There is a lot of detail in my answer to If Alpha Centauri A's solar system exactly mirrored our own, what would we be able to detect? I showed that current Doppler techniques and transit techniques would be unlikely to detect the Earth at the distance of Alpha Cen.
It does not get any easier if you are further away. Stars are point sources at 1pc or 200pc, so these spatially unresolved techniques just care what signal level is being received - further away is worse.
In the case of Doppler techniques we need an improvement in radial velocity precision and stability of a factor of a few.
With transits, Kepler was almost there. So another Kepler with a slightly bigger telescope that observed the Sun for say 5 years would do the trick (if the orbital inclination was about 90 degrees). The reason Kepler 22b was just detected is because it has twice the Earth's radius so eclipses 4 times the area and gives a deeper transit signal for a Sun-like star. It is this contrast that is the key to transit detectability.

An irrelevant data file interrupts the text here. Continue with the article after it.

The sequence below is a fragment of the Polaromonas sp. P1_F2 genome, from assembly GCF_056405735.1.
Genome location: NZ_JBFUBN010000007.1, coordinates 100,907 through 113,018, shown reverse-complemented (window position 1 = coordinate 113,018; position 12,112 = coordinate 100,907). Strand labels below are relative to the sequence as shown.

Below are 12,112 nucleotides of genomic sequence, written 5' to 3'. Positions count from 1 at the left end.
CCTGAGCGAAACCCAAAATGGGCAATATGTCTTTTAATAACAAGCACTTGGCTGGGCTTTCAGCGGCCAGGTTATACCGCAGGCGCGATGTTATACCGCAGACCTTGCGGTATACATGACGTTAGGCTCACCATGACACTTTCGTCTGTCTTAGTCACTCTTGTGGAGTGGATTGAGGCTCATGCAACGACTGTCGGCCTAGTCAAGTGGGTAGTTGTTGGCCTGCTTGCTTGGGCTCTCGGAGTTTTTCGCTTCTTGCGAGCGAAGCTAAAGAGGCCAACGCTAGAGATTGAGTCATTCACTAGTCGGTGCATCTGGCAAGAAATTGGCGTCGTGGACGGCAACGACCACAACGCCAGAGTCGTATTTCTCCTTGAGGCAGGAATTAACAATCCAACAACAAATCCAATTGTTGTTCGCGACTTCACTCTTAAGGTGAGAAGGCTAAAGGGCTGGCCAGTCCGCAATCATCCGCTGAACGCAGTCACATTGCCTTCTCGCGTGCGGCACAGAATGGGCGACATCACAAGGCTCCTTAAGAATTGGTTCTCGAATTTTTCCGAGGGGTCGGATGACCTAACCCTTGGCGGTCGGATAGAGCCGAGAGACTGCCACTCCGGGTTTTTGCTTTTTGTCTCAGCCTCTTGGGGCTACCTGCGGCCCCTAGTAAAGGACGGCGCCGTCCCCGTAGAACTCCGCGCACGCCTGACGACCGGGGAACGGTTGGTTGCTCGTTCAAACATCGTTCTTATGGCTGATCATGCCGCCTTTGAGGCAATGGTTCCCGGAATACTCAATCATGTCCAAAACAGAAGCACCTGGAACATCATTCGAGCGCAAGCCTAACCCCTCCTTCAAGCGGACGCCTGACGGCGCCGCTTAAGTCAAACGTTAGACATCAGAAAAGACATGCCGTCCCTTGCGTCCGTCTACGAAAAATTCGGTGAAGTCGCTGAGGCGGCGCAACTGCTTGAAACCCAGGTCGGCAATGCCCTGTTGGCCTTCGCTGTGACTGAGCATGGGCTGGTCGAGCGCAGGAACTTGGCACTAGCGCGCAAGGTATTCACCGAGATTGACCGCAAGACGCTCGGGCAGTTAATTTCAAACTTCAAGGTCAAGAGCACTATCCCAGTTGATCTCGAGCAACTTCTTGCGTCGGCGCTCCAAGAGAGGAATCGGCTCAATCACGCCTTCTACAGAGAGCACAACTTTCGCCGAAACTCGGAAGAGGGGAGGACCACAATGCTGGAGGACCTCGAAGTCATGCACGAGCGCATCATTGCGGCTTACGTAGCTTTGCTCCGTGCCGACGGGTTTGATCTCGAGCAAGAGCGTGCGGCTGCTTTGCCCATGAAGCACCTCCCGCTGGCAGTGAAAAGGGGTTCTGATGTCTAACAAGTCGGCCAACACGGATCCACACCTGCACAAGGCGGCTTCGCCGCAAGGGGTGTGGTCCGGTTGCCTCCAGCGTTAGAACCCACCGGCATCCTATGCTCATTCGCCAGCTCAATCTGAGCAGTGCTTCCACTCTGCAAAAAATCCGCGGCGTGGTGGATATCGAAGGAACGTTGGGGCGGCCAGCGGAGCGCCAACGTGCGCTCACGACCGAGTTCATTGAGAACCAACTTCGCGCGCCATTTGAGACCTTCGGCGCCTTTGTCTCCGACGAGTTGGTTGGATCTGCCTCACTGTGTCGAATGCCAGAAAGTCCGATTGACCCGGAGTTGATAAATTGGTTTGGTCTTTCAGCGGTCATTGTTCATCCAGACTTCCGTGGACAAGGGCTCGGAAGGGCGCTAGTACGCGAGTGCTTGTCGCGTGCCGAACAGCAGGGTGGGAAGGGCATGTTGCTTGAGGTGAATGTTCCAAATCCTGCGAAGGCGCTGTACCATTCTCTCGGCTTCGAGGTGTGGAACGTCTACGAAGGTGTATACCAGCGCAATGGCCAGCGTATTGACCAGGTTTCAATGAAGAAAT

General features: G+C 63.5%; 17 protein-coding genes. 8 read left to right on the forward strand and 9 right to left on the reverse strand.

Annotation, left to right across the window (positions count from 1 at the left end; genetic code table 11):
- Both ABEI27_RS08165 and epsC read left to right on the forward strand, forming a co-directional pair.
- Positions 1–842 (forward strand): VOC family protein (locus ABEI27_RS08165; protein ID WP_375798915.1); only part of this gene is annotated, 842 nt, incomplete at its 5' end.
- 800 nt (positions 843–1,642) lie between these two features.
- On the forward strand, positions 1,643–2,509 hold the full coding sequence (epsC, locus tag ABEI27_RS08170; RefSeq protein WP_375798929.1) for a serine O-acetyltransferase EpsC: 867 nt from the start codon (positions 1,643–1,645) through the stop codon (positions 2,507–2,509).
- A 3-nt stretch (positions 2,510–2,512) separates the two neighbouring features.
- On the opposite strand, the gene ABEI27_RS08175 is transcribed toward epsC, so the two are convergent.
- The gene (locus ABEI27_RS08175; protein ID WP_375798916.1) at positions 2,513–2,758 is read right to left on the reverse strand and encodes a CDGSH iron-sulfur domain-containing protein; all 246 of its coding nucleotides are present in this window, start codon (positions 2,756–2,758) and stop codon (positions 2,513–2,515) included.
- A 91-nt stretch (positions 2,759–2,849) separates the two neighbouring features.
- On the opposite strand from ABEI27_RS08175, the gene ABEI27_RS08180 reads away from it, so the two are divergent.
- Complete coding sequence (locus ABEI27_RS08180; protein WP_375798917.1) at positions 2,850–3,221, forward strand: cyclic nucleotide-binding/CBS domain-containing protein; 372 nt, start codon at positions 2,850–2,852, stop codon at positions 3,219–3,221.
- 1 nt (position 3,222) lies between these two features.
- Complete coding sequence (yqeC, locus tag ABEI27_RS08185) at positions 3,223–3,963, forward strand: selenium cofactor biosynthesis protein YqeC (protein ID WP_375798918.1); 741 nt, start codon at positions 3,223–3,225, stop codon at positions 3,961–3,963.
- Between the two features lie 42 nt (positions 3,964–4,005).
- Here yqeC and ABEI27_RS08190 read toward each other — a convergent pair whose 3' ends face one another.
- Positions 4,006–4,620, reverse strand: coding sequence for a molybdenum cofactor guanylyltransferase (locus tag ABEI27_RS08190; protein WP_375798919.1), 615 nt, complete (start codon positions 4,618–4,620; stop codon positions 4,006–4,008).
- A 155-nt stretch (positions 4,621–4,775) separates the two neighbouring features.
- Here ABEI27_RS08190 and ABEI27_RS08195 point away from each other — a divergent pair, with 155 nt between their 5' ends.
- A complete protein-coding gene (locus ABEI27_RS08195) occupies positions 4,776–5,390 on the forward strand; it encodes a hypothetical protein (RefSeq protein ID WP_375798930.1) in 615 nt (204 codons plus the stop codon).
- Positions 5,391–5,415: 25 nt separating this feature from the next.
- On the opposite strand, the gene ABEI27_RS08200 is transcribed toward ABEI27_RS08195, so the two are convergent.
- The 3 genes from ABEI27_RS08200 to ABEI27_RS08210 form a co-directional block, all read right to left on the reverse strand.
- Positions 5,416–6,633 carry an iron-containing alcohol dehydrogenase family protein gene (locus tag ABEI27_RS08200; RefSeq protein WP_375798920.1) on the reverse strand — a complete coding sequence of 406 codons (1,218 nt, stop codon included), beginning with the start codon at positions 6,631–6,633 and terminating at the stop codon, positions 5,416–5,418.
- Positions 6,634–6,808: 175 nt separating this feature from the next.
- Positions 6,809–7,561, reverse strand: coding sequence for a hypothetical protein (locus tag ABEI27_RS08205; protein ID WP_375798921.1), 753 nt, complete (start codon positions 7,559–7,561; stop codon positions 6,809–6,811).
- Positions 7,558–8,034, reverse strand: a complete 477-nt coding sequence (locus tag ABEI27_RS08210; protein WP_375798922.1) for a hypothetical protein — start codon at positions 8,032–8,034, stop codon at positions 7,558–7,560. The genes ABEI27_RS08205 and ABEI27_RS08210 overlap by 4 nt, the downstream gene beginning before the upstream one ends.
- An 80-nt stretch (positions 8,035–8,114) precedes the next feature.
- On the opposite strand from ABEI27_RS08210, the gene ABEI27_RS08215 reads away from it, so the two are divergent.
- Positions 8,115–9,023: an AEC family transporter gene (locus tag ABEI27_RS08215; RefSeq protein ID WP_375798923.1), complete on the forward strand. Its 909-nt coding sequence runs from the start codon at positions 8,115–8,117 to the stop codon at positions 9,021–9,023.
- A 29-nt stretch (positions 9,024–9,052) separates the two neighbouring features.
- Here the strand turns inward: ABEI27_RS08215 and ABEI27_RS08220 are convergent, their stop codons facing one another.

Maybe the missing piece of information here is that there is a floor level to photometric precision that can't be bettered even if the star is close and bright. So long as you can reach this level in a time shorter than any transit, then the distance is irrelevant, all that matters is the fractional change in the brightness during transit and the number of transits you observe. The first of these grows as the square of the planet radius (for a fixed stellar radius), the second just depends on the length of your mission divided by the orbital period.
The bottom line here is that the Earth in an Earth-like orbit around a Sun-like star would not quite be detectable by Kepler in a Kepler-length mission, even if it were very close and nor if it were further away.